AGH Review: Breakout (Playstation)

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After the success that Pong enjoyed on the PC and Sony PlayStation, it was only a matter of time until its close cousin — Breakout was revived by Atari. Thankfully, this game has been updated nicely and should please both classic gaming fans and newly christened game-players

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In Breakout, our hero breaks free from his cell and sets upon a path to rescue his Bat and Ball friends, destroy the Evil Pung and rescue the curvaceous Ping. Guess what the hero’s name is. You guessed it, it’s Pong! The game has you taking control across ten different locales from a Dark Prison cell to a Dragon-owned castle, a gadget laden laboratory to the Stormy Seas. Gamers can expect to be wowed by constant surprises, chased down by a giant wolf, finally knocking down that leaning
Tower of Pisa, descending into the dark depths of a mysterious Egyptian tomb and going head-to-head with a Red Dragon (no, it’s nothing like the “duck” in 2600 Adventure. Hey, now there’s a great game that should be updated!.) However, once the evil Pung is destroyed and the world is made safe again, the destruction continues. When home alone, countless challenge modes open up secrets and bonuses. When friends abound, you can challenge them to a neat multiplayer gamefest.

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The developer of Breakout is Supersonic Software, the same team responsible for the critically acclaimed Pong. Given how Breakout is similar in play mechanics to PONG, and considering the amount of
care and effort that Supersonic put into the latter, you would expect that the revamped Breakout would offer simple gameplay with the depth and technological excellence demanded by today’s game players. Breakout is both mouse and JogCon compatible — something that Pong could have sorely used. Up to four players can enjoy the game with the PSX multitap adapter.

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The standard one-player game has a strong narrative structure – with the story line fleshed out and tied to the gameplay.After the intro story, the game opens with Pong in his prison cell. He must use his “Breakout” skills to escape this jail and in doing so he completes the first chapter of our tale.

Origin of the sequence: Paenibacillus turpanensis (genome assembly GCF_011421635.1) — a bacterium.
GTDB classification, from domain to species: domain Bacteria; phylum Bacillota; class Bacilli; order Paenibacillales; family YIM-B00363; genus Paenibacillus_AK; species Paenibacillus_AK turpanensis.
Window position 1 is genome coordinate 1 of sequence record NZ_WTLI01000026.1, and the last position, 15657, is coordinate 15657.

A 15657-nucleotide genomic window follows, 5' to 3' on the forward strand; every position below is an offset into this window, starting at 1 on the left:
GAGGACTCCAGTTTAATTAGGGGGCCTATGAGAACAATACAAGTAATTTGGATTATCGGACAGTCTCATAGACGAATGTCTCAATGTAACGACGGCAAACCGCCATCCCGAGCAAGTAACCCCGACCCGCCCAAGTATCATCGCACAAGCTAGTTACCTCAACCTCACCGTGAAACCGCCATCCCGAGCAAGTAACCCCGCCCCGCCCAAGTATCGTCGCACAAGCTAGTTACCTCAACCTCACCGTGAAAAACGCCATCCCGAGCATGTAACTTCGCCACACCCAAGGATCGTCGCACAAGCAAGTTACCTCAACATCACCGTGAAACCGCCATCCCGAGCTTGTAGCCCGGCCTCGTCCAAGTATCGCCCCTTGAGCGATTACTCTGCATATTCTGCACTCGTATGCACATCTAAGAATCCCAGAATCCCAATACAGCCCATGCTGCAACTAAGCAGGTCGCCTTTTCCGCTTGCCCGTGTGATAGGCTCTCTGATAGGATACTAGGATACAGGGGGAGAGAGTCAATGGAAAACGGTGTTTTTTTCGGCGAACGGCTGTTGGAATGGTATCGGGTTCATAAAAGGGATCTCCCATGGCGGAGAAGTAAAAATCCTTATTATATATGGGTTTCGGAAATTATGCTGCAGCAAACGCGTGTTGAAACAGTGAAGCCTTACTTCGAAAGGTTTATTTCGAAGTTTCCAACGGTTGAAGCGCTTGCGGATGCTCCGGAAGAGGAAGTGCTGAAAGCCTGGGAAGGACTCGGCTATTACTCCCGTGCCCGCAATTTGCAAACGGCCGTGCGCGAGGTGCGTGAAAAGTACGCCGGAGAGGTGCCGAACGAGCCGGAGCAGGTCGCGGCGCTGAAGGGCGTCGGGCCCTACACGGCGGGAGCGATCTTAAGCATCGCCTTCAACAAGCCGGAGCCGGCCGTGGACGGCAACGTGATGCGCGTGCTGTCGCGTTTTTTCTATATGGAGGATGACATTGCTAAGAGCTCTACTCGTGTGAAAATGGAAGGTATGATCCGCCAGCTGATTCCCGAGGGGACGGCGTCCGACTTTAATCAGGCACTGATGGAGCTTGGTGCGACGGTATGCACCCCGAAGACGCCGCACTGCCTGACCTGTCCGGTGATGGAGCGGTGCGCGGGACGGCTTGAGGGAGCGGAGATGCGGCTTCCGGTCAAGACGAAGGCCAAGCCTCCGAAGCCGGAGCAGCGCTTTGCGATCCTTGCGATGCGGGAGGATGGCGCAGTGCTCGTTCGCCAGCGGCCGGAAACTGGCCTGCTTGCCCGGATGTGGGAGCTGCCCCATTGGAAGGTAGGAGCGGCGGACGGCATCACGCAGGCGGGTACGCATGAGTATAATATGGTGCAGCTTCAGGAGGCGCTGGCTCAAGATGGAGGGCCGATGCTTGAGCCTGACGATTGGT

From here on the game is made up of “chapters.” These are like short stories in that they do not have to be “read” (or played) in a particular order. What they have in common is that Pong must play through them towards their conclusion of him rescuing one of his imprisoned friends and gaining a reward.The final chapter of the game involves Pong using all his skills and powers he has gained during the rest of the game to defeat the evil Pung and rescue Ping.

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In the Challenge Play, a number of levels from each chapter is designed in such a way that a variety of games can be played in it. Typically this will involve tweaking various aspects of gameplay (number of blocks, number of balls, etc.) and adding new elements. The player will be able to go back to any level he has beaten during the narrative of the game to play these other variations. The one player game will involve 8-10 chapters (including intro and end game), around 20-30 unique levels and upwards of 60-100 unique challenges available duriing “Challenge Play.” Finally, in addition the player will be able to play classic arcade “Breakout.” This will be accessible “out of the box” and will include additional “museum” information about the game.

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As the player progresses through Breakout, he will be rewarded with bonus bats and balls. These can be used in subsequent levels, bringing a further depth to the gameplay. PONG, as well as moving, can on occassion during a level bring in one of his rescued friends to help for a limited period of time. Hitting a “gold brick” activates these. On hitting a gold brick you get an opportunity to swap to one
of your “reward” bats or balls. When you choose to use a bonus ball or bat, they are, of course, only active for a limited period of time.

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The real treat, however, happens when four players simultaneously join in on the action, choosing from two different competitive modes.The first type has split-screen levels and requires the foes to
simultaneously clear their arenas while also having to attack their opponents by sending over blocks. All on-screen levels involve Pong-like gameplay, where opponents must simultaneously defend their blocks while attacking their opponents.

Basically, if you enjoyed Pong, Breakout will provide you with similar thrills. The game has kept the same whimsical nature of Pong, and the elements which made Pong so popular are also carried over in Breakout.

Title Breakout
Publisher Atari
System Sony Playstation
Graphics 7
Sound 6
Gameplay 8
Overall 8
Reviewer Keita Iida